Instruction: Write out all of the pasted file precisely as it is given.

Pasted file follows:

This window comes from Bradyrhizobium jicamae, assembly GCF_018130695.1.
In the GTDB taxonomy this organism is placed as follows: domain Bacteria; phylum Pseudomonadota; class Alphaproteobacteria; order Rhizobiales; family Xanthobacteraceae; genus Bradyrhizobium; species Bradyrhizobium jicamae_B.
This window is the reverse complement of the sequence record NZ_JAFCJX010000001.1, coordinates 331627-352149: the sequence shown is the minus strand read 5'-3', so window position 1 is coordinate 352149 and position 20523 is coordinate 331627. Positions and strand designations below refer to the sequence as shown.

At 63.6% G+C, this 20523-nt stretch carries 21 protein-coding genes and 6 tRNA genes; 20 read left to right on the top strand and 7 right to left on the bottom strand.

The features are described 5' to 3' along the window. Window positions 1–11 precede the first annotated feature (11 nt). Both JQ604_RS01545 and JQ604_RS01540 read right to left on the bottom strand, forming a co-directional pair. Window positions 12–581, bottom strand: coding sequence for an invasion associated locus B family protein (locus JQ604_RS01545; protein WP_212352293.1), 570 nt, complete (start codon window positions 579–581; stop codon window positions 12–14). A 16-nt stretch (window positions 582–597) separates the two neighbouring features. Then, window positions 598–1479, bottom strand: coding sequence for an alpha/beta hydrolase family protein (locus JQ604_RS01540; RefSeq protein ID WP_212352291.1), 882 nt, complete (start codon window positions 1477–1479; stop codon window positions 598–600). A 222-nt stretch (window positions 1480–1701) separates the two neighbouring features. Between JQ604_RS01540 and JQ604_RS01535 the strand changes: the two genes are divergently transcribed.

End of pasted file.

This window comes from Bradyrhizobium jicamae, assembly GCF_018130695.1.
In the GTDB taxonomy this organism is placed as follows: domain Bacteria; phylum Pseudomonadota; class Alphaproteobacteria; order Rhizobiales; family Xanthobacteraceae; genus Bradyrhizobium; species Bradyrhizobium jicamae_B.
This window is the reverse complement of the sequence record NZ_JAFCJX010000001.1, coordinates 331627-352149: the sequence shown is the minus strand read 5'-3', so window position 1 is coordinate 352149 and position 20523 is coordinate 331627. Positions and strand designations below refer to the sequence as shown.

At 63.6% G+C, this 20523-nt stretch carries 21 protein-coding genes and 6 tRNA genes; 20 read left to right on the top strand and 7 right to left on the bottom strand.

The features are described 5' to 3' along the window. Window positions 1–11 precede the first annotated feature (11 nt). Both JQ604_RS01545 and JQ604_RS01540 read right to left on the bottom strand, forming a co-directional pair. Window positions 12–581, bottom strand: coding sequence for an invasion associated locus B family protein (locus JQ604_RS01545; protein WP_212352293.1), 570 nt, complete (start codon window positions 579–581; stop codon window positions 12–14). A 16-nt stretch (window positions 582–597) separates the two neighbouring features. Then, window positions 598–1479, bottom strand: coding sequence for an alpha/beta hydrolase family protein (locus JQ604_RS01540; RefSeq protein ID WP_212352291.1), 882 nt, complete (start codon window positions 1477–1479; stop codon window positions 598–600). A 222-nt stretch (window positions 1480–1701) separates the two neighbouring features. Between JQ604_RS01540 and JQ604_RS01535 the strand changes: the two genes are divergently transcribed.